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Three exhibits at World Chess Hall of Fame entertain and inform using a universal language

Three exhibits at World Chess Hall of Fame entertain and inform using a universal language


The stalemate lasted through June, when the doors to the World Chess Hall of Fame could open again.

It closed in March due to the pandemic, but in the meantime, workers set up plexiglass dividers, smoothed social distancing stickers onto the floor, hosted online events and acquired a temperature-checking robot affectionately named Robbie.

Three new exhibitions were also set up, which tell a variety of stories from the world of chess.

On Aug. 28, the World Chess Hall of Fame will host a live reception and tours of the exhibits, with another reception Sept. 4. All will be supplemented with virtual tours. The exhibits were originally scheduled to debut in May.

“Cultural institutions are so important and are really good for you mentally and really wonderful means of entertainment,” says chief curator Shannon Bailey. “So when things are really stressful and sad in real life, it’s a really nice and safe way to come escape.”

The St. Louis Chess Club, the hall of fame’s sister organization across the street, has moved some tournaments online and established setups for live chess play, which includes plexiglass dividers across the boards and cleaning of chess pieces between play.

Innovative chess thinkers worked quickly during the pandemic, Bailey says. Almost overnight, chess blew up on the streaming platform Twitch, where a combination of popular streamers and champions played.

The exhibits at the hall of fame appeal to non-chess players and those seeking a non-virtual experience. “Drawn Games: Chess Posters From Around the World” shows off more than 100 posters from more than 30 countries that celebrate chess in tournaments, movies, rock concerts and more.

World Chess Hall of Fame

"Drawn Games: Chess Posters From Around the World" at the World Chess Hall of Fame

Curator Emily Allred points out her favorite posters, a series by a group of Puerto Rican artists who traveled to chess tournaments around the world. They embodied the flavor of a certain location, such as a poster with a Trojan horse for a tournament in Greece.

“In addition to being really beautiful and having these really vivid colors,” Allred says, “they tell a story about cultural exchange, which I think is a big thing with chess.”

Two players who don’t speak the same language can easily play a game of chess, which has its own language, she says.

The unframed pieces are hung by their corners using tiny magnets. This is meant to highlight their practical life as posters, one of the earliest forms of advertising.

“Dare to Know: Chess in the Age of Reason” tells the story of how chess, during the 18th-century Enlightenment, became a game played by all people, not just kings and clergy. “The Enlightenment flourished in coffeehouses, where people would go to discuss the newest ideas of the days, but that is also where there was a thriving chess culture,” Allred says.

World Chess Hall of Fame

"Dare to Know: Chess in the Age of Reason" at the World Chess Hall of Fame includes a model and diagrams of the Mechanical Turk, the famous chess-playing automaton.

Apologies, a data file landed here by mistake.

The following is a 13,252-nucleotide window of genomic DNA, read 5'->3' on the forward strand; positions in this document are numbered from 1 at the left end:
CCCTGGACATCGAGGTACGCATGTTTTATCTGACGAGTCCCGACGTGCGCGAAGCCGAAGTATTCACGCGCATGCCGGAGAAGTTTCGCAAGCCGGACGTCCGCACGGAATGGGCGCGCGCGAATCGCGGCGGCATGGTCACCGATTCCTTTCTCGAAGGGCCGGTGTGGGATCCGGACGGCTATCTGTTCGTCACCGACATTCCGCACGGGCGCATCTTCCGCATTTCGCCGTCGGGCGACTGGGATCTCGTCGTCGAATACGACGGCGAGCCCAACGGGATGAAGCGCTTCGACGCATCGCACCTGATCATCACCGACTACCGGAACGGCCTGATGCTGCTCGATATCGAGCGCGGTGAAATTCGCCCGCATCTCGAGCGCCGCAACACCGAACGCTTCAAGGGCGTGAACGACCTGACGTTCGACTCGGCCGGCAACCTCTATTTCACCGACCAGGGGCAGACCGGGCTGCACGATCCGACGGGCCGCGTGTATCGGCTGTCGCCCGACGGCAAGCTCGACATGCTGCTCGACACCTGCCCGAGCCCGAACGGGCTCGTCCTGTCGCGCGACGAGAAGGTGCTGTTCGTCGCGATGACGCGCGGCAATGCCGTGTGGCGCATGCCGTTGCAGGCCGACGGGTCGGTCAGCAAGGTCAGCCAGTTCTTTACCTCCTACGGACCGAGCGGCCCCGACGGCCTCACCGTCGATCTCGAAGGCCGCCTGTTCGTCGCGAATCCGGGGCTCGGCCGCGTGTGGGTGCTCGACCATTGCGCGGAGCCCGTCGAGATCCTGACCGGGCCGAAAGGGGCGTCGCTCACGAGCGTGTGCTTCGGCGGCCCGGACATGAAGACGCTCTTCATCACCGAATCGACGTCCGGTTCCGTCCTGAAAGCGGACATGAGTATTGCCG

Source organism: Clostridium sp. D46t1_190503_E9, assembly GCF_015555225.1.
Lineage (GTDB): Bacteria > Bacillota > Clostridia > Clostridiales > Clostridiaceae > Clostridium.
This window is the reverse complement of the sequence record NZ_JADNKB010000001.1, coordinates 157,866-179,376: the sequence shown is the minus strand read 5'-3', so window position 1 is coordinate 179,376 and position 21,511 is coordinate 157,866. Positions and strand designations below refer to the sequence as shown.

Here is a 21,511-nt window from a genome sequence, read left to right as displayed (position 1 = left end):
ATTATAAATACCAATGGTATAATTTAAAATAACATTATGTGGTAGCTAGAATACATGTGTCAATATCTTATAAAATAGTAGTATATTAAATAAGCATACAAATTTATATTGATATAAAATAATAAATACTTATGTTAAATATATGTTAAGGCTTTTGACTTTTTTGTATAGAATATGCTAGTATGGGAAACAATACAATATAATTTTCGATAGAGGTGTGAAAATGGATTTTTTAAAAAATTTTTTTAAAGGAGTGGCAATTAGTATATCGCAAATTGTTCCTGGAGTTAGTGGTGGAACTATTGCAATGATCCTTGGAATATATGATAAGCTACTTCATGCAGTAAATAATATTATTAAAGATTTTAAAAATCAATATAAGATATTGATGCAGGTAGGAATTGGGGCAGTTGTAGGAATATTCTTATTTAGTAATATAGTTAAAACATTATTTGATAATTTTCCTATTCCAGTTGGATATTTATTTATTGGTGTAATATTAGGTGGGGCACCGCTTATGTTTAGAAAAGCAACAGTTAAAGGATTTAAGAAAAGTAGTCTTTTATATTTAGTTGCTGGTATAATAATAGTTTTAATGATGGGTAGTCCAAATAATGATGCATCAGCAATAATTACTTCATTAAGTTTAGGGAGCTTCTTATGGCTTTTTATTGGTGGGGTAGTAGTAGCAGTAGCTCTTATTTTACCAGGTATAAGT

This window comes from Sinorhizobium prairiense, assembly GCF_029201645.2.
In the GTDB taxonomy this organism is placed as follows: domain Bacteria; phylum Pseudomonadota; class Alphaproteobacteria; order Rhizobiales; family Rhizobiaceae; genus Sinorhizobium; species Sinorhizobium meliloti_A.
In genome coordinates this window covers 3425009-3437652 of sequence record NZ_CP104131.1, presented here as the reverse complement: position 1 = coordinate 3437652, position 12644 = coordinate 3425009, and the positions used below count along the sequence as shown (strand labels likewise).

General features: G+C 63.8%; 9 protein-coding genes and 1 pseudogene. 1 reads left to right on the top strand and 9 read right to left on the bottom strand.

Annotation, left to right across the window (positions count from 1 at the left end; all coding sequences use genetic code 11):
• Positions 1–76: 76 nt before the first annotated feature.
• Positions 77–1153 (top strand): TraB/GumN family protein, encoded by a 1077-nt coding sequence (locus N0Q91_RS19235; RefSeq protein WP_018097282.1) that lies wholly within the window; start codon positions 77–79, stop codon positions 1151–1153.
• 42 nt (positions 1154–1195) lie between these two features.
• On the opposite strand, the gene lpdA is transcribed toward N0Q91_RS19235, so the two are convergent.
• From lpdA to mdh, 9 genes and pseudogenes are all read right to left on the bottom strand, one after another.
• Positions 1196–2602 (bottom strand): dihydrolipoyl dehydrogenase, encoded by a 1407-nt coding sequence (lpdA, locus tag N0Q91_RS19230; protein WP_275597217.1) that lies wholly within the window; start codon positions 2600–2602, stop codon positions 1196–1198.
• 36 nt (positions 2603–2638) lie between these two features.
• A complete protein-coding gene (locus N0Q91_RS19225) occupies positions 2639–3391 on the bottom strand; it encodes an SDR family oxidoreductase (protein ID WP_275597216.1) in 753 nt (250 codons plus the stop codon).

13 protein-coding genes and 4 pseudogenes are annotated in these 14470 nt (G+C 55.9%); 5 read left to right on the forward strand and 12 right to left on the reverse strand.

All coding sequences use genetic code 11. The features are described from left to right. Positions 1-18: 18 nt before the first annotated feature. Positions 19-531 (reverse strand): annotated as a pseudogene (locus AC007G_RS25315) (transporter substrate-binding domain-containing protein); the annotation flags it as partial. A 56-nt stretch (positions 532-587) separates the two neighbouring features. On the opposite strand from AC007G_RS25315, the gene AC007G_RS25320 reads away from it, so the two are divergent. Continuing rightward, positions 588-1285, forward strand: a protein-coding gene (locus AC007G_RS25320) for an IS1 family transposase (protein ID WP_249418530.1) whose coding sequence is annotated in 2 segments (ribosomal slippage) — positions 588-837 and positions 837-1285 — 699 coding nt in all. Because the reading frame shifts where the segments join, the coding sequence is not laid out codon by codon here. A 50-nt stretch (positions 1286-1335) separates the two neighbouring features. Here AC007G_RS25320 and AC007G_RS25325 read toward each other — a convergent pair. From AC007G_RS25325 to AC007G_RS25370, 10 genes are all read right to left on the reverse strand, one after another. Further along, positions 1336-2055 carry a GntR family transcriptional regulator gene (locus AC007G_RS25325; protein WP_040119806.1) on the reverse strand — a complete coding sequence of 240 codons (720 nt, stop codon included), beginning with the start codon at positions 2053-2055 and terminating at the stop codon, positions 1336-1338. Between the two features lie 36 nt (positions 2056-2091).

The display includes an array of elaborate chess sets (including one that belonged to Madame Tussaud of wax museum fame) and a bound set of books that make up the Encyclopédie, an effort to include all of human knowledge in the same place, which includes instructions for making chess pieces on a lathe.

Also on display are a model and diagrams of the chess-playing automaton known as the Mechanical Turk, which astounded audiences for decades until it became known that a human hid inside the whole time.

“There are writers who imagined what was going on in there, including Edgar Allen Poe,” Allred says. Only a few pieces of the original Turk remain, but they couldn’t be shipped due to COVID-19 — an issue with this exhibit in particular, because the shipper or museum lending the objects had to scale back or close.

“Power in Check: Chess and the American Presidency” is a whimsical look at the presidency and the strain between world and political powers through the game of chess. An oversize touchscreen tells the story of each U.S. president and his relationship to chess.

Display cases show a variety of presidential-themed chess sets. A ceramic set depicts Bill Clinton as king at a podium flanked by McDonald’s menu favorites. A wooden one was created from a fallen tulip poplar tree planted at Monticello by Thomas Jefferson.

World Chess Hall of Fame

"Power in Check: Chess and the American Presidency" features politically themed chess sets. This Staunton set was made from a tree planted at Monticello by Thomas Jefferson, an enthusiastic chess player. 

There is plenty of time for visitors to make it to the World Chess Hall of Fame to see these shows: “Drawn Games” and “Dare to Know” will be on view through Nov. 1 and “Power in Check” through Jan. 31, after Inauguration Day.

And yes, President Donald Trump and former Vice President Joe Biden claim a few spots on the boards. The exhibit’s plastic “2020 Battle for the White House” set was purchased before the Democratic nominees were decided, so the podiums on the blue side remain unoccupied. Biden sits astride a donkey as a knight.

“It’s a fun, interesting show,” Bailey says. “This election season has been a little tense. This is a good distraction.”

What “Drawn Games” and “Dare to Know” on view through Nov. 1, “Power in Check” on view through Jan. 31; receptions 5-7:30 p.m. Aug. 28 and Sept. 4 • Where World Chess Hall of Fame, 4652 Maryland Avenue • How much Free • More info

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